The release of Andrei Rublev was delayed until 1971. In the meantime, Tarkovsky worked as an actor and screenwriter before completing his next film, an adaptation of Stanislaw Lem’s science fiction novel Solaris in 1972. Often compared to Kubrick’s 2001: A Space Odyssey (1968), a film Tarkovsky judged as too cold and inhuman, Solaris tells of a scientist (Donatas Banionis) sent to investigate mysterious events on a space station orbiting the planet Solaris. Theories have been put forward that Solaris is made of conscious matter, functioning like a giant brain. Upon arriving, Banionis discovers the planet has been trying to make contact with the station’s inhabitants by reaching into their subconscious and creating living replicas of whatever it finds locked in there. In Banionis’ case, a replica of his wife (Natalya Bondarchuk), who committed suicide years before, appears to him and they embark on an intense affair.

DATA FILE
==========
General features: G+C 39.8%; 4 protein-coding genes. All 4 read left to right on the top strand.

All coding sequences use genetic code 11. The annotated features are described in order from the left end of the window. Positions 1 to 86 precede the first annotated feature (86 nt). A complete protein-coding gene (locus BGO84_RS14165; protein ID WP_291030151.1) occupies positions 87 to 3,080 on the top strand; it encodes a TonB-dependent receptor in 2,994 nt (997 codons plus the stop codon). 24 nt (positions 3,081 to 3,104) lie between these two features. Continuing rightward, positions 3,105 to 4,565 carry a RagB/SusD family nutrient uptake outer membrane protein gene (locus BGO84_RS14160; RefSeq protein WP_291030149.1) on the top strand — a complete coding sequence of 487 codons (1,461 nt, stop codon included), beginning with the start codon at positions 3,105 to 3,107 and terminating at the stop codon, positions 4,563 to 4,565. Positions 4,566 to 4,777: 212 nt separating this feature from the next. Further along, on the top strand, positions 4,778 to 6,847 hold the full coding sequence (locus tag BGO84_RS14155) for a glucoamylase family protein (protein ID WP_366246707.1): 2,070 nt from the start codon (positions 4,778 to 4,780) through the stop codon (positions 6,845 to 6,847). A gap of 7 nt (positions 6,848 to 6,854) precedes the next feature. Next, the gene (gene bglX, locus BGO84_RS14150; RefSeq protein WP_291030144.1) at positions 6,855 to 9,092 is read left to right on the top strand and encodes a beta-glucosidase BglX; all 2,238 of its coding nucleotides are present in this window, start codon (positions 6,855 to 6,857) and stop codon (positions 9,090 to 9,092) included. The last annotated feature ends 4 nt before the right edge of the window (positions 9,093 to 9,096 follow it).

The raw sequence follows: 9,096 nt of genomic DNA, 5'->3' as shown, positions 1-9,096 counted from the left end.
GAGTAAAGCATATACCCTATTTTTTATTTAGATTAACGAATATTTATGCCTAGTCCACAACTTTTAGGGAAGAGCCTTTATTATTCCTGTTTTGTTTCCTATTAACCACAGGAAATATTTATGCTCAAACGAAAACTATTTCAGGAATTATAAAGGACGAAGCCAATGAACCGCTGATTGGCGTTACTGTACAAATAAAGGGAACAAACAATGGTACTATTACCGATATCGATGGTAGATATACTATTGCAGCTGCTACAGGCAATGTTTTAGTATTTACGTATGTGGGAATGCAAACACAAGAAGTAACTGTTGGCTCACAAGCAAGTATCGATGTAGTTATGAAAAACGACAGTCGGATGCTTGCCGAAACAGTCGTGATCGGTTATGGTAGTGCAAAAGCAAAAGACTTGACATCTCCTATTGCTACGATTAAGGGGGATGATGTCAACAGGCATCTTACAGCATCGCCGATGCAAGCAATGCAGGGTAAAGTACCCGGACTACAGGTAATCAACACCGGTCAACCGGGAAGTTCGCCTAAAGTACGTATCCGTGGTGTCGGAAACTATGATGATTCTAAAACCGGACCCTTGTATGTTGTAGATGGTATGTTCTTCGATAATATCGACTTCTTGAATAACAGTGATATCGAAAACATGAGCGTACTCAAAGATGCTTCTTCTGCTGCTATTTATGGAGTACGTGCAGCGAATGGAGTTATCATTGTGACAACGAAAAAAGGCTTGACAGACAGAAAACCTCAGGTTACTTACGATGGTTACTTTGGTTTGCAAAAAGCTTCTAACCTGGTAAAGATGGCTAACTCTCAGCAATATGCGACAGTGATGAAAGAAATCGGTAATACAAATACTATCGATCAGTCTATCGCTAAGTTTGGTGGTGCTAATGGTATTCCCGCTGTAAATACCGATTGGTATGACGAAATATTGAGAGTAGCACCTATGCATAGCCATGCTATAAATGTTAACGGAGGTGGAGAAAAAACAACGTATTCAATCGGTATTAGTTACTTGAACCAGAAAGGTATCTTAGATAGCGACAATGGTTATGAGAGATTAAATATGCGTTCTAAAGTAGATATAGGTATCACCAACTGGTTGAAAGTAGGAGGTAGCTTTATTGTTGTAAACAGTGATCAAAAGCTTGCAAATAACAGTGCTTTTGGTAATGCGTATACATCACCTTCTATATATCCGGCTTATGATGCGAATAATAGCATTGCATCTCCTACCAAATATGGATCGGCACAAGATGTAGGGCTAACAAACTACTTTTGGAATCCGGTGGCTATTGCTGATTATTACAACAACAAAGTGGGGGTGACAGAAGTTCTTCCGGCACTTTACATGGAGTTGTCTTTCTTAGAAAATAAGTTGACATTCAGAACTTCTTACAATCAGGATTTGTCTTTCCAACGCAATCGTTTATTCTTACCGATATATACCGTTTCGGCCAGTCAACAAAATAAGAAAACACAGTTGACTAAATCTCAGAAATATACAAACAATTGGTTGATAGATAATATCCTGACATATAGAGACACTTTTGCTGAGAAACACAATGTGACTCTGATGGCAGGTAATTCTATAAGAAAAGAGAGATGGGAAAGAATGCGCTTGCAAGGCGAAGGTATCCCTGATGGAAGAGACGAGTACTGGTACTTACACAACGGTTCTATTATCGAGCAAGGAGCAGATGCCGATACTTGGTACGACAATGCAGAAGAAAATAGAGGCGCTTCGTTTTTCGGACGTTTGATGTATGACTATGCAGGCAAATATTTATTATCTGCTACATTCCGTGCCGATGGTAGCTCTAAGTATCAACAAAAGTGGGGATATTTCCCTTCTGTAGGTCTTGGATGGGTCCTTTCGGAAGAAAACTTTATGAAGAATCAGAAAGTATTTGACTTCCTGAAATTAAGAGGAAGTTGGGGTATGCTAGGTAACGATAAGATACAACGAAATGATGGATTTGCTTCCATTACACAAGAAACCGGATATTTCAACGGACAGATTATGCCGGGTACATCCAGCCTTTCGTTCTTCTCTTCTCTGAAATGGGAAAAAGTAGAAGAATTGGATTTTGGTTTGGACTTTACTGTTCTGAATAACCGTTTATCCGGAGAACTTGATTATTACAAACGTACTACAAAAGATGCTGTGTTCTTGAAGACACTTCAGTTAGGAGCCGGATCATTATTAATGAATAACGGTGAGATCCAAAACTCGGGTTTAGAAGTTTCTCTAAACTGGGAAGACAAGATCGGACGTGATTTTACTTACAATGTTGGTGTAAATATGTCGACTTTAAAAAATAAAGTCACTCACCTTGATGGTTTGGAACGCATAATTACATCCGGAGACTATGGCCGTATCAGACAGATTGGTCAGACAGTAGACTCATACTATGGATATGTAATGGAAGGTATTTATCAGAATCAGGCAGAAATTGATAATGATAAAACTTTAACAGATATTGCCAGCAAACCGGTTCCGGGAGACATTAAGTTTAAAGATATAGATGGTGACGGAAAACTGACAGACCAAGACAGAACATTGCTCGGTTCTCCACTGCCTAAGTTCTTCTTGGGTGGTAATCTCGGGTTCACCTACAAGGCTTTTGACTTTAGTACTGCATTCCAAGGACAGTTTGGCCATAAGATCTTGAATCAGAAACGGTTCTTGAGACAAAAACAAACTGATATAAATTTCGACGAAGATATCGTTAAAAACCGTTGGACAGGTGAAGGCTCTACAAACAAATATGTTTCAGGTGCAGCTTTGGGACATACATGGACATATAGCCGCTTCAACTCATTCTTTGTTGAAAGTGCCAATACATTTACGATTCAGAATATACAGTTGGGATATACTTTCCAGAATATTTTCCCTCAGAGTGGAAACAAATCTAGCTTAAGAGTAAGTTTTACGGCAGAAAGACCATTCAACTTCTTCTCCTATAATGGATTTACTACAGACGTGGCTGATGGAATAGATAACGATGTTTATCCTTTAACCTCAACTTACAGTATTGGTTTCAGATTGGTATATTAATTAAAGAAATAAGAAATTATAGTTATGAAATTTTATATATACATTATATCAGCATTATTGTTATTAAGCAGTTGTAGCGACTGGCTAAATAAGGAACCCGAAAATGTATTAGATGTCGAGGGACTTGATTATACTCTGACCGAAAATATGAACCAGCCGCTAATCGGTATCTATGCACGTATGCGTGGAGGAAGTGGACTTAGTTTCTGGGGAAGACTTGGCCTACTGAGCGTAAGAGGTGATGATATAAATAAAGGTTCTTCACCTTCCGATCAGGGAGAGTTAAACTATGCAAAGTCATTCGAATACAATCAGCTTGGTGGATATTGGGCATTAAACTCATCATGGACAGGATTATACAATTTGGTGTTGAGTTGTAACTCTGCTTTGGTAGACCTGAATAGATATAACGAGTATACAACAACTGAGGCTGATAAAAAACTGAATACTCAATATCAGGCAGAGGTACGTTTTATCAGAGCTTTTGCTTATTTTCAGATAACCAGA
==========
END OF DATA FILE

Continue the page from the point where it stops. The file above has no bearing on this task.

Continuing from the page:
Between Solaris and Stalker Tarkovsky made Mirror, a non-narrative, stream of consciousness autobiographical film-poem that blends scenes of childhood memory with newsreel footage and contemporary scenes examining the narrator’s relationships with his mother, his ex-wife and his son. The oneiric intensity of the childhood scenes in particular is so hypnotic that questions of the film’s alleged impenetrability dissolve under the impact of moment after moment of the most visually stunning, rhythmically captivating filmmaking imaginable. Tarkovsky’s evocative use of nature is at its most elaborate and accomplished in creating the dreams and memories that we are asked to share with him here. The archive footage of big events that have occurred within the narrator’s lifetime are presented with the contemplative detachment of events considered but not participated in, a contrast to the extreme intimacy of the memories. This is thanks mainly to the extraordinary use of music and poetry Tarkovsky accompanies these ghostly, distant newsreel images with. During the present day scenes – spats with his ex-wife, phone calls from his mother, chats with his son – the narrator is significantly never visible on screen, preserving the audience’s sense of existing only within his subjectivity. Margareta Terekova plays both the unseen narrator’s ex-wife and his mother in younger days. If ever a film embodied the concept of cinema as a recreation of the human thought process, Mirror is it. Not only is it Tarkovsky’s masterpiece, but it is one of the high points in the development of modern cinema.